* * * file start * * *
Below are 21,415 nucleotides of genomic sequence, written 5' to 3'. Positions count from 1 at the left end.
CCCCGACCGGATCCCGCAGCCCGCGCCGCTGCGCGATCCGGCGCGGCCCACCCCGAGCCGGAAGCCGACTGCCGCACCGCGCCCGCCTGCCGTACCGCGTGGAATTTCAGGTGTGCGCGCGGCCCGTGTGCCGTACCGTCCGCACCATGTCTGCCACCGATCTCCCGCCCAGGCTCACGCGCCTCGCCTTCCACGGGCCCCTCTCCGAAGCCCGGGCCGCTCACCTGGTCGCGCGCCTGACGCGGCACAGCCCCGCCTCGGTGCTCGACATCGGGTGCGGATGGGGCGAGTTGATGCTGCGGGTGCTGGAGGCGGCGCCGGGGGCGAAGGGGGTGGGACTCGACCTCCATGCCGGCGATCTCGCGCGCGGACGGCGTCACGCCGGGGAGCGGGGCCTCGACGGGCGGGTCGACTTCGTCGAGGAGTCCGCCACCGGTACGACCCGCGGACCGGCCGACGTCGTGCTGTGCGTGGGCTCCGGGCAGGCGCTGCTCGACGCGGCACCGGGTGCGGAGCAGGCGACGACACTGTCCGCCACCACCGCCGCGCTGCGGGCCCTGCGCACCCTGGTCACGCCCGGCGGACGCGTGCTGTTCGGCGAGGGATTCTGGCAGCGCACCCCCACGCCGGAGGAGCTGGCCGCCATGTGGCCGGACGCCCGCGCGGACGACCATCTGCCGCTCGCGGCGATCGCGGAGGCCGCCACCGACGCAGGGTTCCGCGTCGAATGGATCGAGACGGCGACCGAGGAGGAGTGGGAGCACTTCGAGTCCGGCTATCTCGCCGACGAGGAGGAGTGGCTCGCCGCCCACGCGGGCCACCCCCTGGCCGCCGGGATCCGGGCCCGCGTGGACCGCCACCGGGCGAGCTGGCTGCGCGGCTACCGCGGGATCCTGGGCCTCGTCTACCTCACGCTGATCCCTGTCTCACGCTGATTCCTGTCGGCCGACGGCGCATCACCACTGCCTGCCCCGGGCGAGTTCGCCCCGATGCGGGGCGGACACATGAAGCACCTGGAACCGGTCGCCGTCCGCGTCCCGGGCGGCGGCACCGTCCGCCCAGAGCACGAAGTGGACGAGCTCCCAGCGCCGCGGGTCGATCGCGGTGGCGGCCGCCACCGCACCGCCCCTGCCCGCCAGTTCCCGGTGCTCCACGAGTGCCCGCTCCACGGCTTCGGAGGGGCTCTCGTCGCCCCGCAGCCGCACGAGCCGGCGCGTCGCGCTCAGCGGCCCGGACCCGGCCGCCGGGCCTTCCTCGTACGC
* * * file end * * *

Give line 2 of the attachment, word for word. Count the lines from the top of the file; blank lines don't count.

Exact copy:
CCCCGACCGGATCCCGCAGCCCGCGCCGCTGCGCGATCCGGCGCGGCCCACCCCGAGCCGGAAGCCGACTGCCGCACCGCGCCCGCCTGCCGTACCGCGTGGAATTTCAGGTGTGCGCGCGGCCCGTGTGCCGTACCGTCCGCACCATGTCTGCCACCGATCTCCCGCCCAGGCTCACGCGCCTCGCCTTCCACGGGCCCCTCTCCGAAGCCCGGGCCGCTCACCTGGTCGCGCGCCTGACGCGGCACAGCCCCGCCTCGGTGCTCGACATCGGGTGCGGATGGGGCGAGTTGATGCTGCGGGTGCTGGAGGCGGCGCCGGGGGCGAAGGGGGTGGGACTCGACCTCCATGCCGGCGATCTCGCGCGCGGACGGCGTCACGCCGGGGAGCGGGGCCTCGACGGGCGGGTCGACTTCGTCGAGGAGTCCGCCACCGGTACGACCCGCGGACCGGCCGACGTCGTGCTGTGCGTGGGCTCCGGGCAGGCGCTGCTCGACGCGGCACCGGGTGCGGAGCAGGCGACGACACTGTCCGCCACCACCGCCGCGCTGCGGGCCCTGCGCACCCTGGTCACGCCCGGCGGACGCGTGCTGTTCGGCGAGGGATTCTGGCAGCGCACCCCCACGCCGGAGGAGCTGGCCGCCATGTGGCCGGACGCCCGCGCGGACGACCATCTGCCGCTCGCGGCGATCGCGGAGGCCGCCACCGACGCAGGGTTCCGCGTCGAATGGATCGAGACGGCGACCGAGGAGGAGTGGGAGCACTTCGAGTCCGGCTATCTCGCCGACGAGGAGGAGTGGCTCGCCGCCCACGCGGGCCACCCCCTGGCCGCCGGGATCCGGGCCCGCGTGGACCGCCACCGGGCGAGCTGGCTGCGCGGCTACCGCGGGATCCTGGGCCTCGTCTACCTCACGCTGATCCCTGTCTCACGCTGATTCCTGTCGGCCGACGGCGCATCACCACTGCCTGCCCCGGGCGAGTTCGCCCCGATGCGGGGCGGACACATGAAGCACCTGGAACCGGTCGCCGTCCGCGTCCCGGGCGGCGGCACCGTCCGCCCAGAGCACGAAGTGGACGAGCTCCCAGCGCCGCGGGTCGATCGCGGTGGCGGCCGCCACCGCACCGCCCCTGCCCGCCAGTTCCCGGTGCTCCACGAGTGCCCGCTCCACGGCTTCGGAGGGGCTCTCGTCGCCCCGCAGCCGCACGAGCCGGCGCGTCGCGCTCAGCGGCCCGGACCCGGCCGCCGGGCCTTCCTCGTACGC